That night, in our family room, I gave birth to our third son.  He came out and cried “momma” (sounded like that to me) and nursed like champ all while his cord was still attached to me. My husband was so comforting and amazing while supporting me. It was so calm, comfortable, and full of love and encouragement…it was a beautiful setting for our little guy to enter the world. 

My home birth experience was incredibly healing and an absolute gift.

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Filed under cesarean, HBAC, Homebirth, Midwifery, VBAC

3rd Time’s a Charm: The HBAC Waterbirth of Bryce

by Robyn Hustrulid

Before starting this birth story, I feel the need to mention my 1st and 2nd births.  They are the beginning of my journey and very much effected how I gave birth to my 3rd child.  My first came a couple weeks early with my water breaking in the middle of the night.  I went to the hospital before contractions started and after walking around a bit, they started me on Pitocin.  It took the whole day for contractions to get strong, and after 2 hours of strong contractions, an epidural and a cervical check resulting in little progress, the OB recommended a cesarean.  Besides asking if we could wait, I didn’t know enough to fight this recommendation, so my first baby came to me via an unplanned, and what I have come to realize, an unnecessary cesarean.  The reasoning was “failure to progress,” or maybe we could call it “failure to wait.”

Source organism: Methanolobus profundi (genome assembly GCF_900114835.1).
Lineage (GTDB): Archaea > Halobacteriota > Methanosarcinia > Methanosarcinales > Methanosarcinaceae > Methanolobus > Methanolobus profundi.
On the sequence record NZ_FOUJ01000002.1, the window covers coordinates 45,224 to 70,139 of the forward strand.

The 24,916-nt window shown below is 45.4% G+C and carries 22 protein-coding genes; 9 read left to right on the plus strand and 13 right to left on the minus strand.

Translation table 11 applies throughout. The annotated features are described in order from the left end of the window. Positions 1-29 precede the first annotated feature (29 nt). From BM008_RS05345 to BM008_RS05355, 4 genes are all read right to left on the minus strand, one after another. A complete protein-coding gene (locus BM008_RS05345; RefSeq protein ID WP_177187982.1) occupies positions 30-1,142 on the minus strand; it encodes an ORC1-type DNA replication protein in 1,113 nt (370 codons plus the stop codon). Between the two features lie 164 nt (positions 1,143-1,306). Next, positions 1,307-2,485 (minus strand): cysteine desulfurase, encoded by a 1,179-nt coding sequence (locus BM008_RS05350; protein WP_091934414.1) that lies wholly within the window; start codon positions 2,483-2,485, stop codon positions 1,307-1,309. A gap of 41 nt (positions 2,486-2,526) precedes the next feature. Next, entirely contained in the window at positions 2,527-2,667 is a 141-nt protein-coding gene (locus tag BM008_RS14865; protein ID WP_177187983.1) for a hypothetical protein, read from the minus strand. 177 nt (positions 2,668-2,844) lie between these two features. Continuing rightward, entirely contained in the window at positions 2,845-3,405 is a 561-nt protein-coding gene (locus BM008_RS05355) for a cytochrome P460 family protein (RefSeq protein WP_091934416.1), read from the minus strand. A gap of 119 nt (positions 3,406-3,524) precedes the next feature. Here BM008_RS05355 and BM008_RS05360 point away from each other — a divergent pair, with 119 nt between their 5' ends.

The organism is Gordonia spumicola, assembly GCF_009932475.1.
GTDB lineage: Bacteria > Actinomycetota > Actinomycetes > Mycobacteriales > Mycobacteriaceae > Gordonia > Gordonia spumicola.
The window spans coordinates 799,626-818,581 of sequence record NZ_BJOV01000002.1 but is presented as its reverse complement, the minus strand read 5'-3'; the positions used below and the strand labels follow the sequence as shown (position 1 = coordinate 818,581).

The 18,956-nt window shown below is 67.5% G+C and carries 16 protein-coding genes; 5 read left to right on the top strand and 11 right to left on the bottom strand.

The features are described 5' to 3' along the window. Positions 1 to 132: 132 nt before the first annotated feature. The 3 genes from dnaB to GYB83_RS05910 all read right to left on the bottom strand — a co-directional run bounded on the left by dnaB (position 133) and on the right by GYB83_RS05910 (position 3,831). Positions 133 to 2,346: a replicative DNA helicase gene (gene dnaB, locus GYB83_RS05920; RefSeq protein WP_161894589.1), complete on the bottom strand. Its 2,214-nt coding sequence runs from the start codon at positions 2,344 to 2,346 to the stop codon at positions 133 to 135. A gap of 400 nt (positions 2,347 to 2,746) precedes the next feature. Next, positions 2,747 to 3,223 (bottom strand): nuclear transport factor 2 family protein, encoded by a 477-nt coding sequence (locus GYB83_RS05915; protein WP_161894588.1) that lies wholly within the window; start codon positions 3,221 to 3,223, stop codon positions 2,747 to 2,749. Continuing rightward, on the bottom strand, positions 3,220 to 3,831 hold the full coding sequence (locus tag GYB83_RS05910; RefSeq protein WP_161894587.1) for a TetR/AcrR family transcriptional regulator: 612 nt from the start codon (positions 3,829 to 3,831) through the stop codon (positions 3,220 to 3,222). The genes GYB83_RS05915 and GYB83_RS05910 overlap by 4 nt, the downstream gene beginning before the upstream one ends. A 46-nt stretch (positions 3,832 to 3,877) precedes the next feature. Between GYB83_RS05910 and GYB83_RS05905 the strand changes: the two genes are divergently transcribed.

The cesarean wasn’t easy for me to accept.  I was happy I had a healthy baby, but not happy with how things went.  Breastfeeding started off rocky and recovering from major abdominal surgery was not what I had planned for.  I knew I wanted something different for my second birth.  I started asking about VBACs (Vaginal Birth After Cesarean) at my 6-week postpartum visit.  And then two and a half years later when I got pregnant, I read more books, watched the essential movies, attended some parent topic nights, became a regular at Blooma, switched to a midwife, and hired a doula.  I felt prepared and knew that I could accomplish a safe and rewarding VBAC.  My labor started at 41 weeks, again with my water breaking in the middle of the night.  I stayed home and waited for contractions to get intense, and then went to the hospital.  There were a few hiccups of back labor, stalled progress and an epidural, but eventually I welcomed my 2nd baby into the world via a VBAC!